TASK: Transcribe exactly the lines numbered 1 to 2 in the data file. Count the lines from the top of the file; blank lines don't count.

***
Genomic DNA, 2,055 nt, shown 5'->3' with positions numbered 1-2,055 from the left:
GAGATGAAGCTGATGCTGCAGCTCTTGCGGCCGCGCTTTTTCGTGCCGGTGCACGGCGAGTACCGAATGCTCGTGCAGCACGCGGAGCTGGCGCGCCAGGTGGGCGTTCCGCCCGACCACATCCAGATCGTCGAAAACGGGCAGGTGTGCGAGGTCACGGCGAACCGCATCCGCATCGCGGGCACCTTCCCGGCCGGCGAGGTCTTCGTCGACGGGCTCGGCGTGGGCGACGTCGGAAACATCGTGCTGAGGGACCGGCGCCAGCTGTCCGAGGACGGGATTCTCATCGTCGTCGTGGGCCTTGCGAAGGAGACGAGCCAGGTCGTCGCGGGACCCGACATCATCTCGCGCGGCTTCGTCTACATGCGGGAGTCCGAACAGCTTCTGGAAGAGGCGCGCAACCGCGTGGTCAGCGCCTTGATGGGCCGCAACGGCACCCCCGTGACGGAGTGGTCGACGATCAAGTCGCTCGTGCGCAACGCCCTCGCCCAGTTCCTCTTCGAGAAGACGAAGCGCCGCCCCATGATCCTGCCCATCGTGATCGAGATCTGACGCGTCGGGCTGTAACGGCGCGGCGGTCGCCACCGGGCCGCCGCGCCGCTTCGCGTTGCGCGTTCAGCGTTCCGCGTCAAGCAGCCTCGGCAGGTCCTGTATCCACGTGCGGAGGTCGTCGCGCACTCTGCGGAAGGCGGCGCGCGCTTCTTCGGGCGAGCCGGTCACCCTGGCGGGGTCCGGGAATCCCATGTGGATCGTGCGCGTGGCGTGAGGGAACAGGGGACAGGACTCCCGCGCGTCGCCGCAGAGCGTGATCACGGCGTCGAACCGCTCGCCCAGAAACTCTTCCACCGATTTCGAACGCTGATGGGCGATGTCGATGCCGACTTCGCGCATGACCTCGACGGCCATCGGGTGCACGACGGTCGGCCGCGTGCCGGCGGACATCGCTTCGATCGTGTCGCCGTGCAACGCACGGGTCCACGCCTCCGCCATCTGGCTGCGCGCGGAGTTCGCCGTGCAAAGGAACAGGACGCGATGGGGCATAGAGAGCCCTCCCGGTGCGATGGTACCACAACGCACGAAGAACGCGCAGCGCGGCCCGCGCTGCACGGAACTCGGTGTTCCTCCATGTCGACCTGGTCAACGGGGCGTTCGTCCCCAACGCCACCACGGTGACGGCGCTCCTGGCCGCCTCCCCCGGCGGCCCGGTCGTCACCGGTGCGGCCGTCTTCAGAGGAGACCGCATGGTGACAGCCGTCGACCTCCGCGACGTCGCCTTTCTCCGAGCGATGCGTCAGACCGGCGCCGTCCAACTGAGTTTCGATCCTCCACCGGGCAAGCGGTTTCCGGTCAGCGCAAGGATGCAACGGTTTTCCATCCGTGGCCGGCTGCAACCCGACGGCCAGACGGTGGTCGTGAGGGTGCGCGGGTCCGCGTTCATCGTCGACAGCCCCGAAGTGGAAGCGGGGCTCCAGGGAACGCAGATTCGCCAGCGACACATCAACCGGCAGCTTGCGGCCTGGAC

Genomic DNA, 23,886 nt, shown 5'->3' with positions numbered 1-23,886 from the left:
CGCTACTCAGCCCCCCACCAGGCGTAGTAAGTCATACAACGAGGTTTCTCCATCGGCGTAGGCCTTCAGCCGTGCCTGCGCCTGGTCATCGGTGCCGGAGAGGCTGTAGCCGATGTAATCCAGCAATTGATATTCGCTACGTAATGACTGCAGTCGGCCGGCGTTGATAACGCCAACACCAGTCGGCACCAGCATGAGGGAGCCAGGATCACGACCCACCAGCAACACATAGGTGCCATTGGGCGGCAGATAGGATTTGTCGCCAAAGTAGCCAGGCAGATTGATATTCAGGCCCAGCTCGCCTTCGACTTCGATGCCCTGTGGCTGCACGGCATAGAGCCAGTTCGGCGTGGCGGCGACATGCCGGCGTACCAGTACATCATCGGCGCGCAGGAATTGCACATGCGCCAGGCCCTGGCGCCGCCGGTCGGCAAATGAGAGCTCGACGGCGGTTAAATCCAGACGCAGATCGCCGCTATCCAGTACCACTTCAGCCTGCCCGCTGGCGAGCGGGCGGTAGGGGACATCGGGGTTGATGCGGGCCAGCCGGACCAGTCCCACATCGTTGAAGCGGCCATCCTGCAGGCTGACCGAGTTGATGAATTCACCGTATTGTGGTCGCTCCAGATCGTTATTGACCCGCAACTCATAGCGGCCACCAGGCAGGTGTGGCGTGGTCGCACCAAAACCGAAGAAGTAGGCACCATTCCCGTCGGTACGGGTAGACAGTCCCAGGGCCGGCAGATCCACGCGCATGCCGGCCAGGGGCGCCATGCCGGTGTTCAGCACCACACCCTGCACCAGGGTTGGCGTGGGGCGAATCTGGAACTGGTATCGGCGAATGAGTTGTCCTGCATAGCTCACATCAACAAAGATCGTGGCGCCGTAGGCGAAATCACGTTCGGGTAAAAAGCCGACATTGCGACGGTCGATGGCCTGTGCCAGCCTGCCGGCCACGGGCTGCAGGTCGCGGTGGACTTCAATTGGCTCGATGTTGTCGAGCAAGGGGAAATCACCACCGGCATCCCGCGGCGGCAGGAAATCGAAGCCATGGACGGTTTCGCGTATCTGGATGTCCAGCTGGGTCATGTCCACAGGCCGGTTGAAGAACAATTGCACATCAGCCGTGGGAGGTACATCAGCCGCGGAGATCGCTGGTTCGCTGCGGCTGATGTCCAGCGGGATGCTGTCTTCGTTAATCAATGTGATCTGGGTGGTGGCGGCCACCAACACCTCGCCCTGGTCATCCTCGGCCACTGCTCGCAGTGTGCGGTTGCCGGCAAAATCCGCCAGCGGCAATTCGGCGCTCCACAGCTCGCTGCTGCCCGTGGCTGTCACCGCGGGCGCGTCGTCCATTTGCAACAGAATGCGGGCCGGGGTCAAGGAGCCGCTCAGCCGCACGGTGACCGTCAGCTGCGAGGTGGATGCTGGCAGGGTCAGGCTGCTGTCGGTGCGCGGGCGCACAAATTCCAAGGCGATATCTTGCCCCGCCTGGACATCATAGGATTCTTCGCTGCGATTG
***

Genomic DNA, 2,055 nt, shown 5'->3' with positions numbered 1-2,055 from the left:
GAGATGAAGCTGATGCTGCAGCTCTTGCGGCCGCGCTTTTTCGTGCCGGTGCACGGCGAGTACCGAATGCTCGTGCAGCACGCGGAGCTGGCGCGCCAGGTGGGCGTTCCGCCCGACCACATCCAGATCGTCGAAAACGGGCAGGTGTGCGAGGTCACGGCGAACCGCATCCGCATCGCGGGCACCTTCCCGGCCGGCGAGGTCTTCGTCGACGGGCTCGGCGTGGGCGACGTCGGAAACATCGTGCTGAGGGACCGGCGCCAGCTGTCCGAGGACGGGATTCTCATCGTCGTCGTGGGCCTTGCGAAGGAGACGAGCCAGGTCGTCGCGGGACCCGACATCATCTCGCGCGGCTTCGTCTACATGCGGGAGTCCGAACAGCTTCTGGAAGAGGCGCGCAACCGCGTGGTCAGCGCCTTGATGGGCCGCAACGGCACCCCCGTGACGGAGTGGTCGACGATCAAGTCGCTCGTGCGCAACGCCCTCGCCCAGTTCCTCTTCGAGAAGACGAAGCGCCGCCCCATGATCCTGCCCATCGTGATCGAGATCTGACGCGTCGGGCTGTAACGGCGCGGCGGTCGCCACCGGGCCGCCGCGCCGCTTCGCGTTGCGCGTTCAGCGTTCCGCGTCAAGCAGCCTCGGCAGGTCCTGTATCCACGTGCGGAGGTCGTCGCGCACTCTGCGGAAGGCGGCGCGCGCTTCTTCGGGCGAGCCGGTCACCCTGGCGGGGTCCGGGAATCCCATGTGGATCGTGCGCGTGGCGTGAGGGAACAGGGGACAGGACTCCCGCGCGTCGCCGCAGAGCGTGATCACGGCGTCGAACCGCTCGCCCAGAAACTCTTCCACCGATTTCGAACGCTGATGGGCGATGTCGATGCCGACTTCGCGCATGACCTCGACGGCCATCGGGTGCACGACGGTCGGCCGCGTGCCGGCGGACATCGCTTCGATCGTGTCGCCGTGCAACGCACGGGTCCACGCCTCCGCCATCTGGCTGCGCGCGGAGTTCGCCGTGCAAAGGAACAGGACGCGATGGGGCATAGAGAGCCCTCCCGGTGCGATGGTACCACAACGCACGAAGAACGCGCAGCGCGGCCCGCGCTGCACGGAACTCGGTGTTCCTCCATGTCGACCTGGTCAACGGGGCGTTCGTCCCCAACGCCACCACGGTGACGGCGCTCCTGGCCGCCTCCCCCGGCGGCCCGGTCGTCACCGGTGCGGCCGTCTTCAGAGGAGACCGCATGGTGACAGCCGTCGACCTCCGCGACGTCGCCTTTCTCCGAGCGATGCGTCAGACCGGCGCCGTCCAACTGAGTTTCGATCCTCCACCGGGCAAGCGGTTTCCGGTCAGCGCAAGGATGCAACGGTTTTCCATCCGTGGCCGGCTGCAACCCGACGGCCAGACGGTGGTCGTGAGGGTGCGCGGGTCCGCGTTCATCGTCGACAGCCCCGAAGTGGAAGCGGGGCTCCAGGGAACGCAGATTCGCCAGCGACACATCAACCGGCAGCTTGCGGCCTGGAC